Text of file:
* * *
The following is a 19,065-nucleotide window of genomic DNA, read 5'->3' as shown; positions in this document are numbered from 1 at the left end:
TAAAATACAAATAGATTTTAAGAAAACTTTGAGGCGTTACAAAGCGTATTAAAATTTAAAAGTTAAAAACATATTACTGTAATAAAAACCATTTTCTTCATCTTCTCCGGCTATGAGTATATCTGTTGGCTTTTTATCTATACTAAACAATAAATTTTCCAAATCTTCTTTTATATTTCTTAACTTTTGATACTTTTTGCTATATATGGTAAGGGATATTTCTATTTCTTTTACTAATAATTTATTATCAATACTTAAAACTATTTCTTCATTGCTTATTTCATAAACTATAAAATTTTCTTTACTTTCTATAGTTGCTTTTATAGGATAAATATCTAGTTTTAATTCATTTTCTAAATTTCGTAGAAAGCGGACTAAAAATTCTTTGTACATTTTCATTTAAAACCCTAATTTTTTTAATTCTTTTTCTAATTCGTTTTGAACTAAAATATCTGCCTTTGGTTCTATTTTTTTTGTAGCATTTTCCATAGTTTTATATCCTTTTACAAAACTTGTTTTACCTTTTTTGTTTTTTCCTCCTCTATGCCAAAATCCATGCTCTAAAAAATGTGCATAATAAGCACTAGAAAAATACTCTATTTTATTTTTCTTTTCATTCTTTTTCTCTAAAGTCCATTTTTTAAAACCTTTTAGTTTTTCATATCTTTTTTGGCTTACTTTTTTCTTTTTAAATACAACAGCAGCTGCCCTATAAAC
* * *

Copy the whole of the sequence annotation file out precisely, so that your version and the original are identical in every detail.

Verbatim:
The following is a 19,065-nucleotide window of genomic DNA, read 5'->3' as shown; positions in this document are numbered from 1 at the left end:
TAAAATACAAATAGATTTTAAGAAAACTTTGAGGCGTTACAAAGCGTATTAAAATTTAAAAGTTAAAAACATATTACTGTAATAAAAACCATTTTCTTCATCTTCTCCGGCTATGAGTATATCTGTTGGCTTTTTATCTATACTAAACAATAAATTTTCCAAATCTTCTTTTATATTTCTTAACTTTTGATACTTTTTGCTATATATGGTAAGGGATATTTCTATTTCTTTTACTAATAATTTATTATCAATACTTAAAACTATTTCTTCATTGCTTATTTCATAAACTATAAAATTTTCTTTACTTTCTATAGTTGCTTTTATAGGATAAATATCTAGTTTTAATTCATTTTCTAAATTTCGTAGAAAGCGGACTAAAAATTCTTTGTACATTTTCATTTAAAACCCTAATTTTTTTAATTCTTTTTCTAATTCGTTTTGAACTAAAATATCTGCCTTTGGTTCTATTTTTTTTGTAGCATTTTCCATAGTTTTATATCCTTTTACAAAACTTGTTTTACCTTTTTTGTTTTTTCCTCCTCTATGCCAAAATCCATGCTCTAAAAAATGTGCATAATAAGCACTAGAAAAATACTCTATTTTATTTTTCTTTTCATTCTTTTTCTCTAAAGTCCATTTTTTAAAACCTTTTAGTTTTTCATATCTTTTTTGGCTTACTTTTTTCTTTTTAAATACAACAGCAGCTGCCCTATAAAC